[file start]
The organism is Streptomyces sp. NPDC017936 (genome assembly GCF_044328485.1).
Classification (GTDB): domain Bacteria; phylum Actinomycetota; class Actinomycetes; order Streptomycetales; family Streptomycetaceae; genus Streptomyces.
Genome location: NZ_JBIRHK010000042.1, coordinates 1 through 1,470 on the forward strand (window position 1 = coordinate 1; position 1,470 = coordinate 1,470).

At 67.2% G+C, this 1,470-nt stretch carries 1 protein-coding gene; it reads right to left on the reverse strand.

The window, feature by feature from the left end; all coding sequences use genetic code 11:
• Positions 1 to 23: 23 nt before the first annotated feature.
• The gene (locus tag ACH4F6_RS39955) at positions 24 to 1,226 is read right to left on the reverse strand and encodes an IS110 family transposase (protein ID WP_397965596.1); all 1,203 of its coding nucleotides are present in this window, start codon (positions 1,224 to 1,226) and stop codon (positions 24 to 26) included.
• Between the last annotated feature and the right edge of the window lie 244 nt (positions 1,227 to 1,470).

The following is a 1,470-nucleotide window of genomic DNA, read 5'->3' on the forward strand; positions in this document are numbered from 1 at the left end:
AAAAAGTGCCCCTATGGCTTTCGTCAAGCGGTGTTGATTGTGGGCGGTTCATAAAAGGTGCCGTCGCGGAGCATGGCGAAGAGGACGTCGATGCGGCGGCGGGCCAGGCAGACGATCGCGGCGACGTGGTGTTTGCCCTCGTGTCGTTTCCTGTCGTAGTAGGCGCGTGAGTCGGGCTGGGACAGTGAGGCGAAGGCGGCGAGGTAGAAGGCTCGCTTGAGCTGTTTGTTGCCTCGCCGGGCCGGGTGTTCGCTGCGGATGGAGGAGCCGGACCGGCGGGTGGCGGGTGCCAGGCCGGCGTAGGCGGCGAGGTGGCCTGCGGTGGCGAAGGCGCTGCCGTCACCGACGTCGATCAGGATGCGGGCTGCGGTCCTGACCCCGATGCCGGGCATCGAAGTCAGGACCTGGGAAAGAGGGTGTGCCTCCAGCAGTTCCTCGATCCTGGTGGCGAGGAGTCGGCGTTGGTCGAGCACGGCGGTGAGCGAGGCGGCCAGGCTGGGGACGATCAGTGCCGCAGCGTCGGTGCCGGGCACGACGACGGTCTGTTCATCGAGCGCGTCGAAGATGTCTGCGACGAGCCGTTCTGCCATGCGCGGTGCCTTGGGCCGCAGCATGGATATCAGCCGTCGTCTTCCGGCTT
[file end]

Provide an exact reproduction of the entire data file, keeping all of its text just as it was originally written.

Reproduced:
The organism is Streptomyces sp. NPDC017936 (genome assembly GCF_044328485.1).
Classification (GTDB): domain Bacteria; phylum Actinomycetota; class Actinomycetes; order Streptomycetales; family Streptomycetaceae; genus Streptomyces.
Genome location: NZ_JBIRHK010000042.1, coordinates 1 through 1,470 on the forward strand (window position 1 = coordinate 1; position 1,470 = coordinate 1,470).

At 67.2% G+C, this 1,470-nt stretch carries 1 protein-coding gene; it reads right to left on the reverse strand.

The window, feature by feature from the left end; all coding sequences use genetic code 11:
• Positions 1 to 23: 23 nt before the first annotated feature.
• The gene (locus tag ACH4F6_RS39955) at positions 24 to 1,226 is read right to left on the reverse strand and encodes an IS110 family transposase (protein ID WP_397965596.1); all 1,203 of its coding nucleotides are present in this window, start codon (positions 1,224 to 1,226) and stop codon (positions 24 to 26) included.
• Between the last annotated feature and the right edge of the window lie 244 nt (positions 1,227 to 1,470).

The following is a 1,470-nucleotide window of genomic DNA, read 5'->3' on the forward strand; positions in this document are numbered from 1 at the left end:
AAAAAGTGCCCCTATGGCTTTCGTCAAGCGGTGTTGATTGTGGGCGGTTCATAAAAGGTGCCGTCGCGGAGCATGGCGAAGAGGACGTCGATGCGGCGGCGGGCCAGGCAGACGATCGCGGCGACGTGGTGTTTGCCCTCGTGTCGTTTCCTGTCGTAGTAGGCGCGTGAGTCGGGCTGGGACAGTGAGGCGAAGGCGGCGAGGTAGAAGGCTCGCTTGAGCTGTTTGTTGCCTCGCCGGGCCGGGTGTTCGCTGCGGATGGAGGAGCCGGACCGGCGGGTGGCGGGTGCCAGGCCGGCGTAGGCGGCGAGGTGGCCTGCGGTGGCGAAGGCGCTGCCGTCACCGACGTCGATCAGGATGCGGGCTGCGGTCCTGACCCCGATGCCGGGCATCGAAGTCAGGACCTGGGAAAGAGGGTGTGCCTCCAGCAGTTCCTCGATCCTGGTGGCGAGGAGTCGGCGTTGGTCGAGCACGGCGGTGAGCGAGGCGGCCAGGCTGGGGACGATCAGTGCCGCAGCGTCGGTGCCGGGCACGACGACGGTCTGTTCATCGAGCGCGTCGAAGATGTCTGCGACGAGCCGTTCTGCCATGCGCGGTGCCTTGGGCCGCAGCATGGATATCAGCCGTCGTCTTCCGGCTT